Japanese Bird Watching

When someone says Japan, the last thing you think of is bird-life. Japan is a country that has a lot of people in a small area. In fact it ranks in the top 10 of the most densely populated countries in the world (source). This means there is less area for both birds and wildlife alike.

Having said that when I visited in 2013 I was pleasantly surprised that there is more than enough to keep a bird lover like myself very busy. In fact I was out there for 3 full days.

The type of birds you will see while birdwatching will depend on what time of year you go. Unlike a lot of Asian countries, Japan has it’s full weather seasons meaning a lot of the birds migrate during winter. There are however still plenty that stay the full year. Here’s a weather breakdown for the year.

Here are three of my favorite birds I saw while there (unfortunately the photos I shot while away have been lost when my computer crash – hence I have used photos from a great Facebook page about Japanese bird watching)

 

Blue Rock-Thrush

 

Blue Rock-Thrush

The blue rock thrush is one of the bigger birds in Japan and generally breeds in open mountainous areas. It nests in rock cavities and walls, and eats a wide variety of insects and small reptiles in addition to berries and seeds.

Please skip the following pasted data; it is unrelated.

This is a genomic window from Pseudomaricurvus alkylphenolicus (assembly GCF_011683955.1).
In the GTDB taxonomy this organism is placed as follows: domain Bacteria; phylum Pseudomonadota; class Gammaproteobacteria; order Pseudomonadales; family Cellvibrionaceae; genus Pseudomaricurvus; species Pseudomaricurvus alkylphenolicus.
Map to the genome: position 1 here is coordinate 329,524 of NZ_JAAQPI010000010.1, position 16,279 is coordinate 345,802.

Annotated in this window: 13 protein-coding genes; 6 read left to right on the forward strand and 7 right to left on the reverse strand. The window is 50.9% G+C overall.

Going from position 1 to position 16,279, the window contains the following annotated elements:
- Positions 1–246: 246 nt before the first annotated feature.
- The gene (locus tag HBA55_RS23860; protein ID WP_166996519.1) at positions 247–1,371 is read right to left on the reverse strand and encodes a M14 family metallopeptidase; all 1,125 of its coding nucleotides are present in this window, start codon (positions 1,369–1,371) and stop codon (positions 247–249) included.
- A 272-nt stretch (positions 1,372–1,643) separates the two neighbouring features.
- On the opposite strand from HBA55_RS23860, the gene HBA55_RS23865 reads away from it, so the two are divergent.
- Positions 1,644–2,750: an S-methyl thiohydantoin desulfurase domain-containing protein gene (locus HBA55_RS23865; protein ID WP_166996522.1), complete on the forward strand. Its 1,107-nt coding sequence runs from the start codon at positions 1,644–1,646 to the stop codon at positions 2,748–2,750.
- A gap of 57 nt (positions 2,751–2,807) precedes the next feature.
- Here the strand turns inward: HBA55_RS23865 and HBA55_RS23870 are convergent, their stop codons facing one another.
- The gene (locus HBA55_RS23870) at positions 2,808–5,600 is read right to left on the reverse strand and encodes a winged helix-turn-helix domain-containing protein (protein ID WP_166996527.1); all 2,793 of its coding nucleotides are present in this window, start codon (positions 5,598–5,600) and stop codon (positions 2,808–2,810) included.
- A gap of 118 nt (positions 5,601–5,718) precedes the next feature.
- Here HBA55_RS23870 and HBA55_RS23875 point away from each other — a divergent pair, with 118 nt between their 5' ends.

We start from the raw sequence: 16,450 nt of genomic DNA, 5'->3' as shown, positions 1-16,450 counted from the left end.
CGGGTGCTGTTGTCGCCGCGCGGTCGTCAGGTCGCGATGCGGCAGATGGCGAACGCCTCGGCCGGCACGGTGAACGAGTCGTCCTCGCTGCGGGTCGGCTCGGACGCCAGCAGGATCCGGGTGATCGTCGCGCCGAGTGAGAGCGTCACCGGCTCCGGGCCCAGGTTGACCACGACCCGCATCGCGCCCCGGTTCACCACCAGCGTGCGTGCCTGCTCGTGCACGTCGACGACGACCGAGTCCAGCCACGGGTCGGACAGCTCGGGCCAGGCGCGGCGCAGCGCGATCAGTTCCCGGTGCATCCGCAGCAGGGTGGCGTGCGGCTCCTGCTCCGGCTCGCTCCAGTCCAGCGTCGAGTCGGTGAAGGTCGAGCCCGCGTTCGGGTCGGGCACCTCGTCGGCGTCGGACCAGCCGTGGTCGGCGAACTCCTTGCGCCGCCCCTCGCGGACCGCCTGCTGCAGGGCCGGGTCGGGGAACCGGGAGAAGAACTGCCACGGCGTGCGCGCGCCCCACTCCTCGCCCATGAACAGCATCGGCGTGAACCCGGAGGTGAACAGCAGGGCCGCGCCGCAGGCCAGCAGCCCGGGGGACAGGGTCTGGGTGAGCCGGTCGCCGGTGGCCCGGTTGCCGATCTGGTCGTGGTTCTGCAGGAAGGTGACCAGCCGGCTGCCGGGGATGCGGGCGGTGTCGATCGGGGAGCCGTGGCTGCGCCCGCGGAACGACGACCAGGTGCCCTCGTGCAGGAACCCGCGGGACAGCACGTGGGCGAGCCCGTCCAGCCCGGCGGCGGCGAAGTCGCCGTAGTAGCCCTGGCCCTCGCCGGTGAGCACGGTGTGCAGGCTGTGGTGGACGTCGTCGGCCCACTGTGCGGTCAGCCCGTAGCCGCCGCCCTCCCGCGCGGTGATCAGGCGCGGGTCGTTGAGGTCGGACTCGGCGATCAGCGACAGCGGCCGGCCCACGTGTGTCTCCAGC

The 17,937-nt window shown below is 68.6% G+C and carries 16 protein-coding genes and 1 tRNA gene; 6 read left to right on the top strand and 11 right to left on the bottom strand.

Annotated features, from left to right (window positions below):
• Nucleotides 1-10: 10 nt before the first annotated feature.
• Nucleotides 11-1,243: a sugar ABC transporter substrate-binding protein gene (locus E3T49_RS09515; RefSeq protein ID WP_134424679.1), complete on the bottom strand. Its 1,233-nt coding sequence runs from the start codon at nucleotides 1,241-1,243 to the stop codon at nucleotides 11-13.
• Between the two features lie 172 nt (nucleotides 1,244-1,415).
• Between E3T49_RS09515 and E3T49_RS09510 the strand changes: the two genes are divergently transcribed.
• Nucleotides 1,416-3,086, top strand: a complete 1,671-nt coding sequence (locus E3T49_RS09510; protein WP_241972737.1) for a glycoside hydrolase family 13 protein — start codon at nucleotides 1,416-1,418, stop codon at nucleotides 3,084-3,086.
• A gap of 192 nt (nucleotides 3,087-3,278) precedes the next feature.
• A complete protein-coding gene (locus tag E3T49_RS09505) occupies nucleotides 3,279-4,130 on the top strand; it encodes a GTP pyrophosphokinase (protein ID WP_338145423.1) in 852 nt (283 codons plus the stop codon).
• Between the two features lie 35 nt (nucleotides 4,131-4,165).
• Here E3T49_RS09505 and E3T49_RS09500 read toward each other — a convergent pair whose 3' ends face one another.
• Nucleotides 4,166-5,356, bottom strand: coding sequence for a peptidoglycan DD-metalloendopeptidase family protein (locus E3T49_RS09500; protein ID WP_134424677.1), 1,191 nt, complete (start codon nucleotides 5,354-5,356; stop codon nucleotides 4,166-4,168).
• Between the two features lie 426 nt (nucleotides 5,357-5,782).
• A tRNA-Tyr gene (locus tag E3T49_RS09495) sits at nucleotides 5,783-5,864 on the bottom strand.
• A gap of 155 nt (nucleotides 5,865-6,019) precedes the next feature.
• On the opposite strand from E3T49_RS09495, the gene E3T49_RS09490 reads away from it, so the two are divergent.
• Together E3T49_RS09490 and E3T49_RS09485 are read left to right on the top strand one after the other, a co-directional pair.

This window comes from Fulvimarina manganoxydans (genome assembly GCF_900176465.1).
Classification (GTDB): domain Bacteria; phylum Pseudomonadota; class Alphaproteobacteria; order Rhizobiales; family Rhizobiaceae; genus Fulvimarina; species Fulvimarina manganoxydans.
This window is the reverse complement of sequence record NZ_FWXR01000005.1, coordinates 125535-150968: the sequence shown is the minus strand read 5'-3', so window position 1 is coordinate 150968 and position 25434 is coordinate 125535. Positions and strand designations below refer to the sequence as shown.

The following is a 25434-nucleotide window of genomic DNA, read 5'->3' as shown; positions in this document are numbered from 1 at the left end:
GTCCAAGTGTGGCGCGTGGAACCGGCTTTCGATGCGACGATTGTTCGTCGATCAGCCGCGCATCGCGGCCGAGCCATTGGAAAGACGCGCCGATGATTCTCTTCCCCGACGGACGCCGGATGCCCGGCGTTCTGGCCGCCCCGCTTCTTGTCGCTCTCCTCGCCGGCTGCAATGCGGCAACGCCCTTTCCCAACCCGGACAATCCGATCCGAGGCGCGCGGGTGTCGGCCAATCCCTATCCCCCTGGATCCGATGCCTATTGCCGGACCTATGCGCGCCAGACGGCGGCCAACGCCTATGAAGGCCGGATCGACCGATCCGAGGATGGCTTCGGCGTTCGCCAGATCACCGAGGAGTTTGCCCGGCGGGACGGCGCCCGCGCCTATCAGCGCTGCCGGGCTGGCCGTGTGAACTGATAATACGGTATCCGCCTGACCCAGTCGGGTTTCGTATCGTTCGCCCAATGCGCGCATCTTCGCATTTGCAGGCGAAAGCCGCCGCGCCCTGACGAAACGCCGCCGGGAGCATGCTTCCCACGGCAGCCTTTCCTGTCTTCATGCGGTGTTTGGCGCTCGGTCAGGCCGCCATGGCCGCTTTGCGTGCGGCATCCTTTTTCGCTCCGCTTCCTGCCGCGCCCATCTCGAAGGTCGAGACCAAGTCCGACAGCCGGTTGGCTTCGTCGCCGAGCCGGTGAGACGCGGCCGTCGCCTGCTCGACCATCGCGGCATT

The male is unmistakable, with all blue grey plumage apart from its darker wings. Females and the young are much less striking.

The male blue rock thrush sings a clear, melodious call that I really enjoy.

 

Ruddy Kingfisher

 

Ruddy Kingfisher

This colorful little guy was probably my favorite out of the bunch. You will find the ruddy kingfisher all over Asia, but is actually quite rare in Japan. Ruddy kingfishers typically inhabit forested areas from the temperate to tropical zones, most often in thick jungles and rainforests.

The highlight of the bird is undoubtedly it’s big beak (not quite as impressive as the Toucan though). These birds typically travel in pairs (though the one I saw was by itself) and feeds on fish, crustaceans and large insects.

 

Siberian Rubythroat

Siberian Rubythroat

This little guy was the first one I saw while out out birdwatching. You can tell the difference between the male and female by the red throat and a black and white color (on the male). They typically nest near the ground and are very territorial during the nesting period.

 

These are just a few of the many birds I saw while I was there. It really is a beautiful country. The language is very difficult though. It’s not impossible to learn though. A good educational package like Rosetta Stone Japanese will help you learn at least the basics so that you won’t be out of your depth.

 

Source – http://en.wikipedia.org/wiki/Population_density

http://www.lonelyplanet.com/japan/weather

https://www.facebook.com/wild.birds.of.japan

http://rosettastonejapanesereview.com/